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  • Writer's pictureNed Patton

Even More About 3D Printing


This is going to be my last post about 3D printing of composites for a while. So, I thought that I would wrap up with something about 3D printing of reinforced concrete for housing, infrastructure, etc. Actually, I was inspired by an article in Composites World I saw about this subject. The images above are from an excerpt from “3D Printing Industry” which is an on-line trade publication about the 3D printing industry.

What is unique about this story is that a new record was set by GUTech, the German Technology University of Oman. They printed 3 buildings in 8 days in Oman. And, what I want to draw your attention to is the image to the right. This is a close up of the wall construction that they came up with. This is pretty clever. They use an undulating outer wall for geometric reinforcement and a straight inner wall that is tied to it with those little light colored ties that you see in this pic. This makes for a very robust structure that can be printed in record time – obviously because they set a record doing it.

You can see one of the 3D printers in the center pic at the top of this post printing a wall. This pic gives you a sense of scale and thickness of the composite concrete that is used to print the structure. The actual 3D print is relatively thin, and they have cleverly use geometry to stiffen their structure. That’s how they were able to get three buildings printed in 8 days. The gantry that is shown to the left in this pic is part of this demonstration. It appears that they are printing the roof of one of the more finished of the three buildings that they printed. The article did say that they even printed the roof. I’m sure there is some scaffolding as well as some flat supports under where they are printing the roof. And I’m also sure that they are printing the reinforcement for the roof structure right into the roof itself.

That’s the wonderful thing about 3D printing, and also the wonderful thing about composites. Using these materials and means of making things out of them offers up an infinite number of possibilities to the designer. What it really takes to pull something off like what was done here is to have good people thinking all the way through how to do this and taking a systems or holistic view of the entire construction process.

And, from the image to the right of that top set, it appears that they have appointed the third building which is a “fisherman’s house” rather nicely. There’s another pic in the article that shows an overhead view of the bathroom, but I decided not to use that one in my newsletter.

Moving on, some of the most beautifully shaped bridges are possible using 3D printing. Of course, with composites you can get any shape you want, and with 3D printing you don’t even need a mold to produce really gorgeous functional structures. The two pics on the bottom right and the one in the center right are all 3D printed. And, they are made out of a variety of 3D printed materials. The bridge in the center right pic is a 3D printed steel bridge with printed in reinforcements and structure that it not only very appealing the eye, but structurally sound as well. Those supports between the bridge deck and the lower support members have a very unique shape. If there are any engineers out there, those appear to be extremely efficient structures. They are loaded primarily in compression and bending, so having each end of the thin supports being quite a bit fatter and faired into the structure makes it so that there won’t be any stress concentrations. Sorry about the little engineering mechanics treatise here, but since I’m a composites guy I sort of think this way.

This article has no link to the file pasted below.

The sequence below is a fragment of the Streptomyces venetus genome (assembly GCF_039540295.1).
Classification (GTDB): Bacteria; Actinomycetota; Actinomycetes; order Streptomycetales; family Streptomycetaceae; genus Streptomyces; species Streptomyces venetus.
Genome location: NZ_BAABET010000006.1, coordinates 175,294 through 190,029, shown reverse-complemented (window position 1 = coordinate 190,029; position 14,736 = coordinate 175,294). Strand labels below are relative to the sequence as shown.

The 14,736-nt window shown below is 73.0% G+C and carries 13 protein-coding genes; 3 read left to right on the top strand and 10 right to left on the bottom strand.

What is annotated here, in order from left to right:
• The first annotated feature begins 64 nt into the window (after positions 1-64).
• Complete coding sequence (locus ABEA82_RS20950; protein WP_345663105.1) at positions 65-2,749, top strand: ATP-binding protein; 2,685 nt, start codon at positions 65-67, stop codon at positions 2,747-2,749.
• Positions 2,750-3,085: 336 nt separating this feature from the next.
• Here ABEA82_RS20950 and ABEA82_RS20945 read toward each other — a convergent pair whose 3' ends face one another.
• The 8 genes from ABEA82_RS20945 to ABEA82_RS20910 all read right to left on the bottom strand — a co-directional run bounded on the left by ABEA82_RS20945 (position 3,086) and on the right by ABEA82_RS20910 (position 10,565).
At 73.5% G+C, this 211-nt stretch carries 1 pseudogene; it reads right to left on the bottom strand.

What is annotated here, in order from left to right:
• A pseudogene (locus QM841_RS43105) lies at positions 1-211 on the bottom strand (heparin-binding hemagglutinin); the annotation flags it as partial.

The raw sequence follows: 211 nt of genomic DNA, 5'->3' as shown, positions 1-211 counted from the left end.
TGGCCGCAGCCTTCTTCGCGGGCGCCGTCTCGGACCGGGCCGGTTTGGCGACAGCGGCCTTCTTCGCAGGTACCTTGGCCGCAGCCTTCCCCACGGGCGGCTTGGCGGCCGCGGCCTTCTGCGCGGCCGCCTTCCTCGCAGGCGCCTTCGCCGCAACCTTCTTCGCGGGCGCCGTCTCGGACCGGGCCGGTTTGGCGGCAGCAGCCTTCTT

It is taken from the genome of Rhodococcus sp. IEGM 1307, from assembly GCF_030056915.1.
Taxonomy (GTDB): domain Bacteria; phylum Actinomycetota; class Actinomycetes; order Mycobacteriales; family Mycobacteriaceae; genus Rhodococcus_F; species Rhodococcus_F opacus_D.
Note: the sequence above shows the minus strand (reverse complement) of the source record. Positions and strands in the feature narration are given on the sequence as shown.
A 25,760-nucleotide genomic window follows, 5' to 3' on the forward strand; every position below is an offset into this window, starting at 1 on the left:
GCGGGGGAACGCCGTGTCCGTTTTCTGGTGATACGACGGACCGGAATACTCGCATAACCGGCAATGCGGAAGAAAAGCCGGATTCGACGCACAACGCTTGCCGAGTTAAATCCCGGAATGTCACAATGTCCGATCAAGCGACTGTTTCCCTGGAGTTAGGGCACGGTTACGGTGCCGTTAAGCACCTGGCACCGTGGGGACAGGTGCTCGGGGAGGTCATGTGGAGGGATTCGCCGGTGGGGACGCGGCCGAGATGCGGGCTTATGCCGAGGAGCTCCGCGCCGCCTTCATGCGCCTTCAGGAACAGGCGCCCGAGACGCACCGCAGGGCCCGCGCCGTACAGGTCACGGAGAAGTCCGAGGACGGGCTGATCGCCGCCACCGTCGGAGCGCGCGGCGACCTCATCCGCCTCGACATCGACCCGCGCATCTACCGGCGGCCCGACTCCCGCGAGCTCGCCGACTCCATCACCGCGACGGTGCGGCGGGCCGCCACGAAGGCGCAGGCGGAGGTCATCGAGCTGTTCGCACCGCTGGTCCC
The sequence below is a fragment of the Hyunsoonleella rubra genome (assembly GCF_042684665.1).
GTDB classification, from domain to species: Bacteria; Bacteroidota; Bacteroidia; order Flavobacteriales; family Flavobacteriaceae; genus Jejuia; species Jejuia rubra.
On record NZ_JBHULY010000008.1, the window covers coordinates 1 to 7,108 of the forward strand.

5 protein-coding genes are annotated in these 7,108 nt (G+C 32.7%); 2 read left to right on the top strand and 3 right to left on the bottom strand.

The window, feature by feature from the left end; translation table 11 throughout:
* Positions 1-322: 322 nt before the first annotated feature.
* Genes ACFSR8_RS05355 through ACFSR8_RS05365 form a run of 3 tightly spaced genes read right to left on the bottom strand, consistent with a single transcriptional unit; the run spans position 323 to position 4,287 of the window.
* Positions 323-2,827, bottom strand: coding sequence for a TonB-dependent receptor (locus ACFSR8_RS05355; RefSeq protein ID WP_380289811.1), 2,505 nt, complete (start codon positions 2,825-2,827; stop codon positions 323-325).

Finally, I wanted to talk about the picture to the right. These structures are being built as we speak in a number of locations around the US and abroad. The shape of them reminds me of a yurt, which as most of us know is an ancient structural design, but very efficient. And the entire structure is 3D printed with the exception of the little white structure you see as a roof on both of these attached yurts. This may be one of the solutions to the global housing crisis, because the materials for building these things can be locally sourced, and the quality of things like the sand and aggregate that goes into them can be quite a bit inferior to what is required by the Uniform Building Code for the 100+ story steel and concrete monoliths that are built in the big cities of the world. Sourcing local will make this affordable for nearly all of humanity.

I for one am excited to see this technology take off. We desperately need something to house the billions of people who don’t have adequate shelter.

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